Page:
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Proceedings of the British Neuropsychiatry Association Annual Meeting, Institute of Child Health, London, UK, 9–10 February 2006


J. Horne.Sleep Research Centre, Loughborough University, Leicestershire, UK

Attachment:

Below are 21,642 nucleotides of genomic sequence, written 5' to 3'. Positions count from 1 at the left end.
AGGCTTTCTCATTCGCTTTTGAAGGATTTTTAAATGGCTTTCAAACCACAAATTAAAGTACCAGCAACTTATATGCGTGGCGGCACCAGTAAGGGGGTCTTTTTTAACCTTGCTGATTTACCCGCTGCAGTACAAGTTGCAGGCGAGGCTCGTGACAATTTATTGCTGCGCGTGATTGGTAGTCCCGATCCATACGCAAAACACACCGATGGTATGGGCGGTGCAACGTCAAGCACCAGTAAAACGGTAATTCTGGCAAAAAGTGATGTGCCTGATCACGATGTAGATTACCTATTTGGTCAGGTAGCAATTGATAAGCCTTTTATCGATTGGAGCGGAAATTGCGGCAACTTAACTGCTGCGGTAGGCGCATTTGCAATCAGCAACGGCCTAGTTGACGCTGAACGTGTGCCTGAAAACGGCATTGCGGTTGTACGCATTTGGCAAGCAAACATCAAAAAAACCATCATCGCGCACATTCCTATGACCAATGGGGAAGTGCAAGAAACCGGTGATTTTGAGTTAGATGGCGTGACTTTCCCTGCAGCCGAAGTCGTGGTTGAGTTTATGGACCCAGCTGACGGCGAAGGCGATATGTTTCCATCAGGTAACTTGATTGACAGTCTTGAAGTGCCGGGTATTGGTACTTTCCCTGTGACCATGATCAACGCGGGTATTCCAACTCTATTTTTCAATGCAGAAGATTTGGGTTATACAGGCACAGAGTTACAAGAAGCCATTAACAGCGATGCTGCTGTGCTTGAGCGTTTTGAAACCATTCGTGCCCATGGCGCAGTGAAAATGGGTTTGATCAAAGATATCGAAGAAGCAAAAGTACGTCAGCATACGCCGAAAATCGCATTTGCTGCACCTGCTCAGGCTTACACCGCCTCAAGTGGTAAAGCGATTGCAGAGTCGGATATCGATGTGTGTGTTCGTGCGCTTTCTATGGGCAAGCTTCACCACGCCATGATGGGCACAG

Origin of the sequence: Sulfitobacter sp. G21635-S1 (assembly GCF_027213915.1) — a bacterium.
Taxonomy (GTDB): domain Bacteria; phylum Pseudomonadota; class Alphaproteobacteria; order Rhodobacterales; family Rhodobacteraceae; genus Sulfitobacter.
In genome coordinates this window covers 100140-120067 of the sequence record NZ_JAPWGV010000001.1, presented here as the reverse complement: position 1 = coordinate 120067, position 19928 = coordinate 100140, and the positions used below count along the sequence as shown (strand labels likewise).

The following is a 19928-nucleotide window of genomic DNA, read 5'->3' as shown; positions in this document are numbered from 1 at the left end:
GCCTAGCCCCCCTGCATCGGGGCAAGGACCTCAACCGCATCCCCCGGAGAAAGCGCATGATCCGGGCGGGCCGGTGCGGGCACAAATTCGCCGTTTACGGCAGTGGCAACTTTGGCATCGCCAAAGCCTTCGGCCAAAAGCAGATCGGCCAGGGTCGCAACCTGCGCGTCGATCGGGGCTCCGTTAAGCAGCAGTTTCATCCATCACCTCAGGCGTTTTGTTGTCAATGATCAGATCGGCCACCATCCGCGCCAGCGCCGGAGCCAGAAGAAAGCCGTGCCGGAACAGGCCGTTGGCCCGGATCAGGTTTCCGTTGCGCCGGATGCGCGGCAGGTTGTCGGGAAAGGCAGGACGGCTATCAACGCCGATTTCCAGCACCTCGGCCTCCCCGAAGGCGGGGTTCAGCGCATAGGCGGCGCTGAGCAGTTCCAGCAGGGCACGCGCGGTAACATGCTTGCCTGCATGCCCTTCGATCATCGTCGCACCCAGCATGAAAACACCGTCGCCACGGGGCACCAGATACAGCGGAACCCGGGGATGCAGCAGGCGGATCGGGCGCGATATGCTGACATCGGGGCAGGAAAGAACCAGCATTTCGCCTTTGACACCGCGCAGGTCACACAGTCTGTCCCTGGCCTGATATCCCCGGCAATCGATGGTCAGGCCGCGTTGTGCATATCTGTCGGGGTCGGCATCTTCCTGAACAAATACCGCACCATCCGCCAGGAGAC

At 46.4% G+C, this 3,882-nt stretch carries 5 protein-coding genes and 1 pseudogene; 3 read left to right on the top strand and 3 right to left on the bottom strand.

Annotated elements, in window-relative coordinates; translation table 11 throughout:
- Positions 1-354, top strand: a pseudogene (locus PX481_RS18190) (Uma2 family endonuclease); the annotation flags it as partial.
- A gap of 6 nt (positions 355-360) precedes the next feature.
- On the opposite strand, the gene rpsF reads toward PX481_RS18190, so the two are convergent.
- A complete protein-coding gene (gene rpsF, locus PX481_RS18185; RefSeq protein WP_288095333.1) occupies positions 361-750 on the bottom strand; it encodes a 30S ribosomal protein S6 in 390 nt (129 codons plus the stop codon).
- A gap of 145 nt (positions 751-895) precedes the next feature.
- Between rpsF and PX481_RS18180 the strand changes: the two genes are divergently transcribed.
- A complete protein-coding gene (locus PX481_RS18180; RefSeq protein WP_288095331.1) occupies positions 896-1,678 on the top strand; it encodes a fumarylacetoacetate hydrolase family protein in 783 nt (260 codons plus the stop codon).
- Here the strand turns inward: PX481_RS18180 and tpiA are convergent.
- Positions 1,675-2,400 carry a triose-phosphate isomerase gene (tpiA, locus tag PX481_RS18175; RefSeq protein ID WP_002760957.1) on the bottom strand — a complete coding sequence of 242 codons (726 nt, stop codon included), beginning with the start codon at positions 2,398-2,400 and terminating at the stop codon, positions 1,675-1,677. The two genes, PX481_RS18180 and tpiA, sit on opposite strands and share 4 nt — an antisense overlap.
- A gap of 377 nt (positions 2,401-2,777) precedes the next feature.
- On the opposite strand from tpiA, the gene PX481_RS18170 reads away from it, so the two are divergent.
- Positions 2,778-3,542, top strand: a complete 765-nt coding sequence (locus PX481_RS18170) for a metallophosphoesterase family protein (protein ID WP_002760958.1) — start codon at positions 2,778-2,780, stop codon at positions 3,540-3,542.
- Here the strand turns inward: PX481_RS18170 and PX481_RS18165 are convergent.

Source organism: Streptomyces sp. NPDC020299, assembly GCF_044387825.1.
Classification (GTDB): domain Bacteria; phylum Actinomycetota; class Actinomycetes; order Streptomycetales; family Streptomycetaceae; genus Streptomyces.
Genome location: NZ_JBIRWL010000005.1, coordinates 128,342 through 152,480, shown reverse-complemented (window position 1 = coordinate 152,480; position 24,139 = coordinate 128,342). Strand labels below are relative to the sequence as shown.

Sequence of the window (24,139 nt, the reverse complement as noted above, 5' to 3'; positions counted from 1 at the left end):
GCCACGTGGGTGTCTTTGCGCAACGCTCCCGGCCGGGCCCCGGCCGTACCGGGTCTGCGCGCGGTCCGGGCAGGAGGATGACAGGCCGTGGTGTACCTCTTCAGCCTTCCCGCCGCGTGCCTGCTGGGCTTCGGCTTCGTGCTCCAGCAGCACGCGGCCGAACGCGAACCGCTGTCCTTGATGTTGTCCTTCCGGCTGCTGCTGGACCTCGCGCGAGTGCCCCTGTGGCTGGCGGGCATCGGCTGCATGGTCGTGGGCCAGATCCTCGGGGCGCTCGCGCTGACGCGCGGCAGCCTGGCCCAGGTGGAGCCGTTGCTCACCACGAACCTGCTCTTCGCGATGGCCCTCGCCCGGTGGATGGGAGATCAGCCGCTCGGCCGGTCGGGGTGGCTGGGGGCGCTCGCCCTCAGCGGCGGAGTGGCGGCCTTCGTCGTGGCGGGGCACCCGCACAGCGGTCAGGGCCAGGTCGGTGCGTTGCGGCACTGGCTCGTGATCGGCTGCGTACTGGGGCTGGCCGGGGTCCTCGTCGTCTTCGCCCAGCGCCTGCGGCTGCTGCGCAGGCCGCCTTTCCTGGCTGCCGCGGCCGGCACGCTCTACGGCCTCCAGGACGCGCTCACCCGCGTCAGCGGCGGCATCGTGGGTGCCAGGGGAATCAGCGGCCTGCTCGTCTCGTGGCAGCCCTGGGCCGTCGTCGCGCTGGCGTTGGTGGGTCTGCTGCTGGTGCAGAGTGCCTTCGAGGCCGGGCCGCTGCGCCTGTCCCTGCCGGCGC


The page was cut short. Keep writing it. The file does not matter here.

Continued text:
Human sleep has much in common with that of other mammals: occurring regularly each day, influenced by a circadian rhythm; typical body posture, specific place to sleep, other behaviours and physical activity cease, eyes close, and generalised reduction in sensory awareness. The organ showing the clearest changes during sleep compared with relaxed wakefulness, is the brain; obvious in the electroencephalogram (EEG). Focusing on the brain in this way is appropriate in other respects, as not only does it contain numerous control mechanisms for sleep, but of all the body’s organs, it is the brain and behaviour (especially the cerebral cortex) for which sleep seems to be the most vital in terms of actual recovery. This is especially so for mammals with advanced cortical development, culminating in humans. For small mammals (eg rodents) which also happen to have simpler cortices, sleep has a major benefit in providing the only opportunity for physical rest, avoiding needless physical energy expenditure, and confining the animal to the thermal insulation of a nest. Here, sleep conserves much heat energy and is their “great immobiliser”. In contrast we can relax adequately during wakefulness, with only a nominal further energy saving (5–10%) to be gained by sleeping. Thus sleep serves a variety of functions in mammals, altering as the evolutionary scale is ascended, depending on body size, need to conserve energy, cerebral development, amount of relaxed wakefulness, type of diet, and safety when sleeping. Moreover, our sleep alters as a night’s sleep progresses, initially serving important purposes, changing to those of less benefit, and eventually to a sleep that is superfluous, luxurious and just pleasant to take. There is little evidence that apart from our cortex any other organ undergoes any heightened degree of change/repair during sleep. The …

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